Posted by: magmatist | October 6, 2010

Another debris flow on Boulder Glacier

By Dave Tucker; October 6, 2010

The 2010 slushy debris flow descended the Boulder Glacier to about 6200'. Jason Griffith photo.

On or shortly before September 3, 2010, a large ice avalanche slid from the east face of Sherman Peak. The slide involved the full thickness of ice, and scoured the fragmental rock surface beneath. The resulting mix of ice and saturated rock formed a slushy debris flow which descended the Boulder Glacier for about 3600 vertical feet, petering out at about 6400 feet, well above the ice terminus.

The bergschrunds in the steep snow slope just below the summit of Sherman Peak is the source for the ice avalanche-debris flows that sweep the Boulder Glacier. This photo was taken inside Sherman Crater August 12, 2010. John Scurlock photo.

Alert reader Jason Griffith noted and photographed the debris on the surface of the glacier on September 3, from the Anderson Lakes trail across Baker Lake. When the gas sampling was being done in Sherman Crater in early August, we noted that bergschrund at the source area near the summit of Sherman Peak was conspicuously wide; the entire slope had an ominous appearance.

Debris flows beginning in the same location as this one  are not uncommon. A much larger debris flow occurred in 2006. Scroll down at the MBVRC main website’s “images” page to see photos of that one. There is also a link on that page to John Scurlock’s dramatic aerial photos of that debris flow. A paper (Frank and others, 1975) was published quantifying on these phenomena. The cause may simply be gravity, acting on this steep slope once enough snow has accumulated following the previous event. However, hydrothermal activity may be responsible as well.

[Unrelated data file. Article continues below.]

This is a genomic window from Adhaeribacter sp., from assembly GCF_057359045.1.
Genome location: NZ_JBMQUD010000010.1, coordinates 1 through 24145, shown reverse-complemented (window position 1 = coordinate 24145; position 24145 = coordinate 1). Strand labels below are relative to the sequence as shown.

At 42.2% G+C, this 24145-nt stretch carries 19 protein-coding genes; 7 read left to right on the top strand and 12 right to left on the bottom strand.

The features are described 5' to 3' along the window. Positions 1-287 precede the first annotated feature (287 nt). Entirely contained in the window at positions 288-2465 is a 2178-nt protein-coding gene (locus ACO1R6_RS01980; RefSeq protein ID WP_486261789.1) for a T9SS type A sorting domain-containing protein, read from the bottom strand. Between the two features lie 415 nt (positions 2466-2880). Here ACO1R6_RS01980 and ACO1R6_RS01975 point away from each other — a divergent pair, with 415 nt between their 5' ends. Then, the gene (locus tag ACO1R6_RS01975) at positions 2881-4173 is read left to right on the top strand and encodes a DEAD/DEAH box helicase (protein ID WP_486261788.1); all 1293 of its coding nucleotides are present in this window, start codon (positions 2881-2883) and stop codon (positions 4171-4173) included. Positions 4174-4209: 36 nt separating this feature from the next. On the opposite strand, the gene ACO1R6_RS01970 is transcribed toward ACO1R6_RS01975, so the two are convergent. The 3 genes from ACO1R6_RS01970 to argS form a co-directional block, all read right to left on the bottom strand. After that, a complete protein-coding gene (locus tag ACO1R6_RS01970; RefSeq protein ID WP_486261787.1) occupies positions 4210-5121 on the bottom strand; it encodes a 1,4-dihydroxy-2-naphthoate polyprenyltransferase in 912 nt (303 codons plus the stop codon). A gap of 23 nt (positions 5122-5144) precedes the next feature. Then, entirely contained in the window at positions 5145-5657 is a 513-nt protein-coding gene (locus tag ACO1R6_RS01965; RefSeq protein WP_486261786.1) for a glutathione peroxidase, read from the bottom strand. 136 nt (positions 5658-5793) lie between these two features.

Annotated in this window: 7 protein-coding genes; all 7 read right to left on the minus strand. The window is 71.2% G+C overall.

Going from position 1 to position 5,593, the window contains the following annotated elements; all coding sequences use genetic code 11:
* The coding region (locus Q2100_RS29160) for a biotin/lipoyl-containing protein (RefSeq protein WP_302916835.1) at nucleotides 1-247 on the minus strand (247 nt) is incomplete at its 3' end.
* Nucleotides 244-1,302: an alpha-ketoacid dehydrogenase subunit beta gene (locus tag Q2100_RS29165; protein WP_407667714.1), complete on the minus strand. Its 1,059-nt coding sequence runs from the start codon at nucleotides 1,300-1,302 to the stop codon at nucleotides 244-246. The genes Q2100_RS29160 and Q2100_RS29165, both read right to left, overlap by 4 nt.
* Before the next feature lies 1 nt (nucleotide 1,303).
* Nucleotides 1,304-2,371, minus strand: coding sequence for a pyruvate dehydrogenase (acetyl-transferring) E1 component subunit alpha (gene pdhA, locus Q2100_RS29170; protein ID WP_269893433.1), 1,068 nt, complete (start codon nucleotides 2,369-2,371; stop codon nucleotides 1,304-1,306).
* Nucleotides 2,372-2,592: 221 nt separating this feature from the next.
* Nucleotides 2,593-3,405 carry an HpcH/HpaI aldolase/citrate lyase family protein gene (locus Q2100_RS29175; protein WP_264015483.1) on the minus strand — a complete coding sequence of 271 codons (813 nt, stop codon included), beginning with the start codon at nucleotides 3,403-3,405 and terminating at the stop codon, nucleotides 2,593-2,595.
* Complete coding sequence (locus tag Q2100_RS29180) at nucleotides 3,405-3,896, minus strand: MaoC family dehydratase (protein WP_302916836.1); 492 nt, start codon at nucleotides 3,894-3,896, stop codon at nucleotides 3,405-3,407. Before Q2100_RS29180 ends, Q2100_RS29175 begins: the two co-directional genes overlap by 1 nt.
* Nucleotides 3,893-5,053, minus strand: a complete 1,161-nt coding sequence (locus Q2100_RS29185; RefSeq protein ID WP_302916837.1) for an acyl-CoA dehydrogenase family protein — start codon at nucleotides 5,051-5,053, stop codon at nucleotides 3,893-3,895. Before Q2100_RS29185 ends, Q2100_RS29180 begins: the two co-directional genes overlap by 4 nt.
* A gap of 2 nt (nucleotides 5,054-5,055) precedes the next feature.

Reference:

Frank, D., Post, A. and Friedman, J.D., 1975, Recurrent geothermally induced debris avalanches on Boulder Glacier, Mount Baker, Washington; Journal of Research, US Geological Survey, v. 3 n. 1, pp. 77-87

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Responses

  1. Dave, while helping Melissa on her Sherman Crater study this past summer, my ropemate Braden Zwade and I climbed halfway up the slope just to the right of the ‘schrund where the failure occurred. I can’t imagine what our our pulse rate would have been if it had slid while we were mere yards away! Sometimes one can be at the right place (or wrong place) at the right time, sometimes the opposite is true.

    • Knowing what I do about the potential on this slope, I don’t go anywhere near it now! It is, on the face of it [no pun intended]. a good looking line to the summit of Sherman Peak if you are in the crater, or have just dipped in over the south rim.


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